The I-94 East-West was designed in the 1950s and built in the 1960s. It is no match for today’s demands. The corridor carries tens of thousands more vehicles a day than intended. Left-side ramps, narrow shoulders, short weaving distances, and other outdated features combined with congestion result in an average crash rate two to three times higher than the statewide urban freeway average and, at some points, more than four times higher. Meanwhile, crashes on reconstructed Southeast Wisconsin Interstate segments have been reduced by up to 45%.

Now is the time to finish the job and upgrade the I-94 East-West Corridor, which is outdated, congested, and unsafe. And we know just the men and women to do it.

John Raines, Executive Secretary-Treasurer of the North Central States Regional Council of Carpenters, John Schmitt, President and Business Manager of the Wisconsin Laborers’ District Council, Terry McGowan, President and Business Manager of the International Union of Operating Engineers Local 139 and Tony Mayrhofer, Business Manager of the Iron Workers Local 8

Categories: Op-Ed, Transportation

4 thoughts on “Op Ed: Rebuild I-94 in Milwaukee”

  1. Carolannbrill says:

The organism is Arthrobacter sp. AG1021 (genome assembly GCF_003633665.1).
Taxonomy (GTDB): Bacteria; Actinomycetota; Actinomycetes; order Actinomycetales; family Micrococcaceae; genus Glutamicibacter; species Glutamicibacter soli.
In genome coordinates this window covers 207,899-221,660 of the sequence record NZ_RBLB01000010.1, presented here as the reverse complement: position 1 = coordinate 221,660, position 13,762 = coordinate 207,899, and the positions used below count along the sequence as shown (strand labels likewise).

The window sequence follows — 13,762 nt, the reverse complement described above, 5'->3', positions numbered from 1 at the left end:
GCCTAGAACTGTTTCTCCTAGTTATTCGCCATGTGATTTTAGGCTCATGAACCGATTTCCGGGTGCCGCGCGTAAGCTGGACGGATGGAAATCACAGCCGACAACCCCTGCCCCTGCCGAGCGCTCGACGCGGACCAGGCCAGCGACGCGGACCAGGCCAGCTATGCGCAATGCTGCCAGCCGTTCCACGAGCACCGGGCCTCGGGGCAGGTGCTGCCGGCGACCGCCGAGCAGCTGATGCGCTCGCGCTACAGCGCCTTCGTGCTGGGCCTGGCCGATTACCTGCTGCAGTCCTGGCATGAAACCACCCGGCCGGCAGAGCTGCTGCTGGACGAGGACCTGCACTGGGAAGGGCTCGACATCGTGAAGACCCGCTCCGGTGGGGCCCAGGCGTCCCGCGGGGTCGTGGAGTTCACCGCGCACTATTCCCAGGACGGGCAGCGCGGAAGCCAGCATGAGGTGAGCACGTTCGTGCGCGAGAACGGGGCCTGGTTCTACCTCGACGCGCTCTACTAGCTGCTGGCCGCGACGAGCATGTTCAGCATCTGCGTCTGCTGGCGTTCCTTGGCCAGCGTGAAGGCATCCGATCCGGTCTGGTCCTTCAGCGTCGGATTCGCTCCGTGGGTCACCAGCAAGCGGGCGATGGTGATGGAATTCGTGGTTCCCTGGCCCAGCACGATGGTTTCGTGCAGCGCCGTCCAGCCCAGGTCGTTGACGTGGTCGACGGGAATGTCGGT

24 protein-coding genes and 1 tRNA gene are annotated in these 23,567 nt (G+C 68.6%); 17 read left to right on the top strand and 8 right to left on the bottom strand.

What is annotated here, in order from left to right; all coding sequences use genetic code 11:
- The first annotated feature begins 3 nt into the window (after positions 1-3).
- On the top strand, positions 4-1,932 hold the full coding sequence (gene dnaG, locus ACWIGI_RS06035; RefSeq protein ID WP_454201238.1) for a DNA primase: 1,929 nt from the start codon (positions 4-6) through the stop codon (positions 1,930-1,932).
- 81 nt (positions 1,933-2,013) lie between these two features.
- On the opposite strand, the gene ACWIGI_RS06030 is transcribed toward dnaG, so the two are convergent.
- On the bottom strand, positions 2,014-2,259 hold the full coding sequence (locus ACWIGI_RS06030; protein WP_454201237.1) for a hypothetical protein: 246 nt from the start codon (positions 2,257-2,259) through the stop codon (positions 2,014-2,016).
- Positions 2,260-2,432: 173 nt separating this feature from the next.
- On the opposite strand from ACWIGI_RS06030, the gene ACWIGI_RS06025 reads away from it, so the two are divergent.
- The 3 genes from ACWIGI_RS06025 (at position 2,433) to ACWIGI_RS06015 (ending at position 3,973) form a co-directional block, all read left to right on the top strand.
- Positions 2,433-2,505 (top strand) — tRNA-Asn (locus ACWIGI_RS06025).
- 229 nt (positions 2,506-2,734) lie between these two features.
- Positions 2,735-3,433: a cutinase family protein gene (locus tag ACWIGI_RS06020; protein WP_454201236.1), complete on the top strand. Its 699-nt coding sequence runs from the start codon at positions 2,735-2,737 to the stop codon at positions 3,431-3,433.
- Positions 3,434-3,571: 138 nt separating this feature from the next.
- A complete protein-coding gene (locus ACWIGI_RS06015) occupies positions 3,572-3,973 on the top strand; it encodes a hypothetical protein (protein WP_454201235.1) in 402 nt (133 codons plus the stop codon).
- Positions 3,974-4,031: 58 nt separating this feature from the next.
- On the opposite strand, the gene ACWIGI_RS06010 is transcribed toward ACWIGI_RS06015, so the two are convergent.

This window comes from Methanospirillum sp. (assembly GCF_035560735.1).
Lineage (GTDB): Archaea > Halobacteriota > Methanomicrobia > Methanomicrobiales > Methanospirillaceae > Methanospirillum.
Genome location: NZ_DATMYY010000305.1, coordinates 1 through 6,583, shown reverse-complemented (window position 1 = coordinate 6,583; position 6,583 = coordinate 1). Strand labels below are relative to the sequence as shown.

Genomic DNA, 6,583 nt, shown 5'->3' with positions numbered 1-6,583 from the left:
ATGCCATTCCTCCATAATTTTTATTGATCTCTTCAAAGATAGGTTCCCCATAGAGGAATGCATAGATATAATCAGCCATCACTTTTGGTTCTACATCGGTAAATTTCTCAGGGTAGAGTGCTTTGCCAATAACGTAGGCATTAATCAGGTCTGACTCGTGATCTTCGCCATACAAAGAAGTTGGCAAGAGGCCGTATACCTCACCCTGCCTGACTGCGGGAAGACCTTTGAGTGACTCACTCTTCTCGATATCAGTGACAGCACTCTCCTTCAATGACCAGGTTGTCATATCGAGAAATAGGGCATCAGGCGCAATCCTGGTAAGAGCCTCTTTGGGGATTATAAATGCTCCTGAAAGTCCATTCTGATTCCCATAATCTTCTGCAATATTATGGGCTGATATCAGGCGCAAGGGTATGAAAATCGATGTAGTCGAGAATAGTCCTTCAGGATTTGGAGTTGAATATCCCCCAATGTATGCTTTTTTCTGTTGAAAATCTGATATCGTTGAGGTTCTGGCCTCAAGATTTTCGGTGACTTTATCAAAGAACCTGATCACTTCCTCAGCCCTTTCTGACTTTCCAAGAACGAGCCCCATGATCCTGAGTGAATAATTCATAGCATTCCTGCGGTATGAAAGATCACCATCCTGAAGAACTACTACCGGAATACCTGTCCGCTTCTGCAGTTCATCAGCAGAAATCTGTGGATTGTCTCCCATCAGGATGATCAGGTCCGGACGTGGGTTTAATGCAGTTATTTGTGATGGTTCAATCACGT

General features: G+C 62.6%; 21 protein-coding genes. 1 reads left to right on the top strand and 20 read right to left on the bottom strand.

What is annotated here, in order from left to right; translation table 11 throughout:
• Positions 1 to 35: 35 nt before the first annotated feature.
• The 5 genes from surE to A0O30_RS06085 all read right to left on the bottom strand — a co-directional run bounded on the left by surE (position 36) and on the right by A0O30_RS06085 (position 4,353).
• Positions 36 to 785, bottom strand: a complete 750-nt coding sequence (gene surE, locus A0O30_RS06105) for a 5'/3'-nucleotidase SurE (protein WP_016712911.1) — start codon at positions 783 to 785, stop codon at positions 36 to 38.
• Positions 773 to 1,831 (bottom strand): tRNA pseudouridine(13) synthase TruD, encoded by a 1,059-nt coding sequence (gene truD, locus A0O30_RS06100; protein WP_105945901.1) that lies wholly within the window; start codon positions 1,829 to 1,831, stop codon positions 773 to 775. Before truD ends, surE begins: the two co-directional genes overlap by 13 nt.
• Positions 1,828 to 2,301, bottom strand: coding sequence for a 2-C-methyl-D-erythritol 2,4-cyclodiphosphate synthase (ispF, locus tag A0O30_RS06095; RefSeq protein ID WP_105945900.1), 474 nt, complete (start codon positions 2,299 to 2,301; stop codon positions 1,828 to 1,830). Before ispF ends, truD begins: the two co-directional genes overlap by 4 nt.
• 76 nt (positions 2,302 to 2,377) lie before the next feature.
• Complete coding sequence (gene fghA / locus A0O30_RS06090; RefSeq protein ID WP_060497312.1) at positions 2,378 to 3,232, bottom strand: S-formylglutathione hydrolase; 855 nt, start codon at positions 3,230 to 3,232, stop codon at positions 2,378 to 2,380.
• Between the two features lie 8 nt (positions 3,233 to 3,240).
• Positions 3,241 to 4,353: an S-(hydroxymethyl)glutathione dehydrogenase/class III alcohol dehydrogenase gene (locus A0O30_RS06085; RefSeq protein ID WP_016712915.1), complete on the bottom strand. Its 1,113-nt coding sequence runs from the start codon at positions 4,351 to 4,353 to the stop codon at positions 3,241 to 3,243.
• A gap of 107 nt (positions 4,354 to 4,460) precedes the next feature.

Let’s build in mass transit to ANY now transportation projects. Climate change is real and dangerous and we need to Take steps NOW to start weaning ourselves out of carbon burning cars

  2. Barbara Richards says:

    There are jobs in repairing what exists. If we add lanes we are not reducing congestion nor making it safer. Countless studies have shown this. Let us be wise and not on automatic. Fixing things from our shoes to our roads is a priority. We need more shoe repair experts as well as bike repair and road repair experts.
    AND we need a just transportation system. How many of those union jobs are for POC, released persons? How long will those jobs last – building new lanes is a boom and bust economic push. Let’s have a steady crew that rebuilds and repairs roads…sustainable jobs. Boom and bust is a recipe for discontent. There is lip service to mass transit in this article. I do not see a balanced approach in this article.

  3. Supporting union jobs is a laudable goal, but there are better ways to do so while at the same time supporting our communities and jobs for the present and future. The primary mistake in thinking that I94 needs to be expanded is not realizing how modern highway use has changed from the last century. For decades now, peak car usage observations have shown that our highways are in less demand and the pandemic has demonstrated much lower needs for driving at peak times. Modern technology in signaling and intelligent vehicles will be able to better utilize highway space and make even our current highway capacity superfluous. Spending one billion dollars on what will essentially be unnecessary and unused pavement to bypass our communities is not a good use of money for our people and union members.